Supporting Sumatran Orangutan Society
From April to June 2019 we supported Sumatran Orangutan Society as our chosen conservation charity. SOS works to protect Sumatran orangutans, their forests and their future. Together with partners in Sumatra and internationally they deliver conservation initiatives and do advocacy work. Their aim is to prevent Sumatra’s orangutans and other wildlife going extinct. We contributed £750 to their vital work.
Latest update on their work
Lucy Radford of SOS has just given us an update about how our donation will be used: “The funds donated by Nature PL are supporting us to develop and deliver a multi-faceted strategy to halt the dam project in Batang Toru, which threatens the 800 remaining Tapanuli orangutans, and bestow long-term protection on the entire Batang Toru ecosystem. This encompasses everything from making the case for Batang Toru to be nominated as a World Heritage Site, to identifying and lobbying the financial backers of the dam and supporting the local communities who live adjacent to the site to oppose the dam.
There are around 95,000 people in the South Tapanuli Regency who may be impacted by the development of the dam. The majority of people living in the area are farmers, many of whose livelihoods could be affected as their plantations and rice paddies are reliant on the water flows from the Batang Toru forest ecosystem. In addition, the dam project is considered to have the potential to either exacerbate earthquake risk (as it is located on a faultline) or increase the likelihood and impact of landslides or floods.
Our colleagues in Sumatra proposed that we support the creation of five community organisations in five target villages. These organisations will now work to prevent the development of the dam; they will meet at least once a month and will receive training in community organising and in co-creating an advocacy strategy. We will also support our colleagues in Sumatra to conduct training to help the communities to develop an understanding about their rights and the potential impact of the dam.”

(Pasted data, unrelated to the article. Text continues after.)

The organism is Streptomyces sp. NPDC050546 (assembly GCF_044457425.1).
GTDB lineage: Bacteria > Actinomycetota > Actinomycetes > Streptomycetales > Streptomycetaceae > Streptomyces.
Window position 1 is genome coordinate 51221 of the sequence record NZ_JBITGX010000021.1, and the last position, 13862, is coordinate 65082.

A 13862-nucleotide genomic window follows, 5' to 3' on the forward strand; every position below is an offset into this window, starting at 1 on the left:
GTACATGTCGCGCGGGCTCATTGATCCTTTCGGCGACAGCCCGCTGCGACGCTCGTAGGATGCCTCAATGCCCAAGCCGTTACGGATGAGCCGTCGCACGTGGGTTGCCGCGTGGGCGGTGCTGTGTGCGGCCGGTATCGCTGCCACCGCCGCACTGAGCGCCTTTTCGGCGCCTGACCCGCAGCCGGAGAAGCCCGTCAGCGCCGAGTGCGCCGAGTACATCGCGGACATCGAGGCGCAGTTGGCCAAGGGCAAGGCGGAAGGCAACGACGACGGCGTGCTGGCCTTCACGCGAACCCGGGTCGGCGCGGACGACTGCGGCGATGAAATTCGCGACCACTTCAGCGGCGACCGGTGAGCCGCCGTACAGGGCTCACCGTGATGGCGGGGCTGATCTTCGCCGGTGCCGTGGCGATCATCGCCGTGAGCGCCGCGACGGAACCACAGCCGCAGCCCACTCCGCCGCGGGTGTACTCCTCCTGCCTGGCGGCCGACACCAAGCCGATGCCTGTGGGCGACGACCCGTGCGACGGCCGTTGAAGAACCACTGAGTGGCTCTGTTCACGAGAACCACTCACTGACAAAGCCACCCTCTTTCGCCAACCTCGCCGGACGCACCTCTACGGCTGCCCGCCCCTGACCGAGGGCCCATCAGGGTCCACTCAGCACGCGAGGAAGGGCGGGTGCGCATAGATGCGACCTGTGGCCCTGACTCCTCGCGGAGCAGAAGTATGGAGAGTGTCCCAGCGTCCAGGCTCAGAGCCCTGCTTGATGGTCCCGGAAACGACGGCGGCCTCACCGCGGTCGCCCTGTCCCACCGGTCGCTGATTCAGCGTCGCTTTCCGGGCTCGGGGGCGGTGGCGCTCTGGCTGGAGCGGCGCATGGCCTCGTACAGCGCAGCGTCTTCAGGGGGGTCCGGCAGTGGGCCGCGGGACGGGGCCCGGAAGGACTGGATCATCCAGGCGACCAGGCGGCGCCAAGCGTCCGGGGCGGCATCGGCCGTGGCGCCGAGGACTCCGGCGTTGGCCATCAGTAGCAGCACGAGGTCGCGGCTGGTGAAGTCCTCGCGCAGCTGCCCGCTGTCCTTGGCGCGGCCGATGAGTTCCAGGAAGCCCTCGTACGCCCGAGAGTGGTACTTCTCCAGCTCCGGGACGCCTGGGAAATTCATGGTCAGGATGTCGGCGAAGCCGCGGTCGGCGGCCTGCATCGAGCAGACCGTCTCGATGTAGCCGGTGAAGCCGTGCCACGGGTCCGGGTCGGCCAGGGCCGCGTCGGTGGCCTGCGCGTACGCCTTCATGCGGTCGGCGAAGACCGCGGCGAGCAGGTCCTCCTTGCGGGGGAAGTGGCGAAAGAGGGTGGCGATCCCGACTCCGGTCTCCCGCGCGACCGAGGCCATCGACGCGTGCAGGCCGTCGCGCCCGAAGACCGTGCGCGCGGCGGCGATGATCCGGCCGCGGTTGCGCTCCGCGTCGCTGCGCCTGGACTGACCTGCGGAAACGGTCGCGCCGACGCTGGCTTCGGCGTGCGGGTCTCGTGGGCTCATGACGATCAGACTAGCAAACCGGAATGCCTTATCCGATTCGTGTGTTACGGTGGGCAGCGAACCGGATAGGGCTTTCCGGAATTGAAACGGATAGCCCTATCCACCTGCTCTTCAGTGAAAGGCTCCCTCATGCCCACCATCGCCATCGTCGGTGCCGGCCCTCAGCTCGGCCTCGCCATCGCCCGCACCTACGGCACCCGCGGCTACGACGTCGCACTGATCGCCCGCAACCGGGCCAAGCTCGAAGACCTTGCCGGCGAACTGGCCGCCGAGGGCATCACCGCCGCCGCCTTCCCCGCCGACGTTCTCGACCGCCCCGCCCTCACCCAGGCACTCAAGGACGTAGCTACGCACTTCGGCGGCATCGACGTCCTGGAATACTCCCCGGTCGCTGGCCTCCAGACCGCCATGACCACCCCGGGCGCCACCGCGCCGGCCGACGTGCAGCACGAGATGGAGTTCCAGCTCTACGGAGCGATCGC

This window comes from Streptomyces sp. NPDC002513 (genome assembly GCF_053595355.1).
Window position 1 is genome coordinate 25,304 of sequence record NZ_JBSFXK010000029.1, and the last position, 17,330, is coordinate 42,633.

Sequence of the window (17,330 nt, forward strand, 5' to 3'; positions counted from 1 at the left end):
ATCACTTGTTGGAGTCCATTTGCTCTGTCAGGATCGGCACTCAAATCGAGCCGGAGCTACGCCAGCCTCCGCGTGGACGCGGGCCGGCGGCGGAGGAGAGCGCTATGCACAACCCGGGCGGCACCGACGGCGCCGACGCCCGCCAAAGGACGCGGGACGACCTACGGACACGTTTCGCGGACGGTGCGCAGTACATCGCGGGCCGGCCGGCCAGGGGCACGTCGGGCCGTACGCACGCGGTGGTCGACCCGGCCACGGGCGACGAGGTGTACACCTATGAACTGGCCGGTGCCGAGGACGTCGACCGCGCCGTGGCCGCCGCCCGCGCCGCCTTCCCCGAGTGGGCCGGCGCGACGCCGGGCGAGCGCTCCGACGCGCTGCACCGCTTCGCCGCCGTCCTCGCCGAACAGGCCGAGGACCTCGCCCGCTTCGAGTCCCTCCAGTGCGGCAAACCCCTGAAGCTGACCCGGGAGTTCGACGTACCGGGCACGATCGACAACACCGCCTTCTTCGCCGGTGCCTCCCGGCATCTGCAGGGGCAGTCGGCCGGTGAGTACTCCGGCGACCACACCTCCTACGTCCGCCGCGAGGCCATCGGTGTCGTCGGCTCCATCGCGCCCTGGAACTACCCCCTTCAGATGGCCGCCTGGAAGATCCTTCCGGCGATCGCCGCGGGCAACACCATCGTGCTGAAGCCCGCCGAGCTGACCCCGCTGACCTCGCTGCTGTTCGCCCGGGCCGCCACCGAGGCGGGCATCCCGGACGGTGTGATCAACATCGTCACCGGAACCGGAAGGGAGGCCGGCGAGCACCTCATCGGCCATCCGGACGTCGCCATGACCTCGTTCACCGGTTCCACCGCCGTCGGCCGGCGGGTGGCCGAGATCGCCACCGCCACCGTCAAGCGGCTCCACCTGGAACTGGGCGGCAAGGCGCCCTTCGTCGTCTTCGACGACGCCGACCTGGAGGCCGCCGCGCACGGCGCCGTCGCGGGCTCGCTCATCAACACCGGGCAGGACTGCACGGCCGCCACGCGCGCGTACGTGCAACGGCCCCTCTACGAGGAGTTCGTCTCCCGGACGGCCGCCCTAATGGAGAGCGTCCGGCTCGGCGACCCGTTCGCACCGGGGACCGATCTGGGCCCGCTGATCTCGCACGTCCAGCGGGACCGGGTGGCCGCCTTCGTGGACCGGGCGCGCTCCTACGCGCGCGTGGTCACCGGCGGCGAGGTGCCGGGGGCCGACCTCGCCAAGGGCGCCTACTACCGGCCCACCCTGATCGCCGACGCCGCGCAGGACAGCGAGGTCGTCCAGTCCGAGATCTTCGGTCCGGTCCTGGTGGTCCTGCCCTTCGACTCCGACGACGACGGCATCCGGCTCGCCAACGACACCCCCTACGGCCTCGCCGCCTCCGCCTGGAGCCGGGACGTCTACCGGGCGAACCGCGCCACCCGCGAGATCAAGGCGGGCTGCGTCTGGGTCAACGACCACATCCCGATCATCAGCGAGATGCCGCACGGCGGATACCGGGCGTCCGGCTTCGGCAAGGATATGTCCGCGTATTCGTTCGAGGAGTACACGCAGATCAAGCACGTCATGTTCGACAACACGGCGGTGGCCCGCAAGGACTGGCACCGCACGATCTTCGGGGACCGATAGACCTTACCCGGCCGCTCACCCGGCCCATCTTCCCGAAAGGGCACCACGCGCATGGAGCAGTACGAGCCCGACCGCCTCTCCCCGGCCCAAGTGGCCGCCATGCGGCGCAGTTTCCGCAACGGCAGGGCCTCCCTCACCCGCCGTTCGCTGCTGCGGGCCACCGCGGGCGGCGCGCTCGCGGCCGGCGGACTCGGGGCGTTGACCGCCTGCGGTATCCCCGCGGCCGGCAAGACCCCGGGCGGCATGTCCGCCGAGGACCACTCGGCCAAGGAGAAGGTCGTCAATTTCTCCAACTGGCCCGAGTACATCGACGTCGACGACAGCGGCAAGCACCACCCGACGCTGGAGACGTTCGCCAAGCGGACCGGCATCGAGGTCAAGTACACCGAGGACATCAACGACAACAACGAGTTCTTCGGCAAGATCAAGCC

Protecting Sumatra’s forest ecosystems
Deforestation is the greatest threat facing orangutans, so protecting their habitat is crucial. By building partnerships with other NGOs working internationally and in Sumatra, SOS ensures that the impact of their campaigns is greater. Also, they lobby governments and companies to push for action to protect Sumatra’s forests.
Take a look at our new gallery on Sumatran orangutans and the work of Sumatran Orangutan Society. We have a wide selection of both still images and video clips of the Sumatran orangutan and the newly discovered and critically endangered Tapanuli orangutan. These include fascinating footage of the release of an orangutan into the wild.
Recommendations from Suzi Eszterhas and Bruce Davidson
NPL photographers Suzi Eszterhas, Andrew Walmsley and Bruce Davidson (creditline Jabruson) have photographed the work of Sumatran Orangutan Society and their partner NGOs. All are passionate advocates of their work. In Suzi’s words, “I am so proud to be a Patron to the Sumatran Orangutan Society (SOS). Having worked with their teams on the ground in Sumatra, I have seen firsthand how their work is truly making a difference. SOS is one of my favorite organizations to support, and I know every penny they raise will go towards education, orangutan rescue and rainforest restoration.” And Bruce adds this endorsement of their work: “Working at capturing a primate that effectively has four hands to grapple and grip with is a real challenge. The Indonesian veterinary capture teams were expert orangutan catchers, adept at moving these animals to safety with a minimum of fuss and with a dedication that had to be seen to be believed.”
and from Andrew Walmsley
Andrew Walmsley adds: “I’ve worked with The Sumatran Orangutan Society for several years now. I have seen the ways in which the work they support is changing the landscape in Sumatra. This is both in the physical ways with reforestation programmes and orangutan rescues, but also changing people’s relationship with nature. One of the most memorable moments was photographing a rescue of a large male orangutan whose home was being cut down to be turned into an oil palm plantation. The dedication of the team in the heat, mosquitos and rough terrain to give the animal the best chance of survival really brought home to me how important this work is. On another occasion I saw how a barren landscape could be turned into a viable forest habitat over just a few years through research and careful, tireless planting by the restoration team. It’s important to me that my images give something back to the wild animals and places I photograph. I know that I am contributing to SOS’ fundraising efforts by providing them with imagery for their various campaigns.”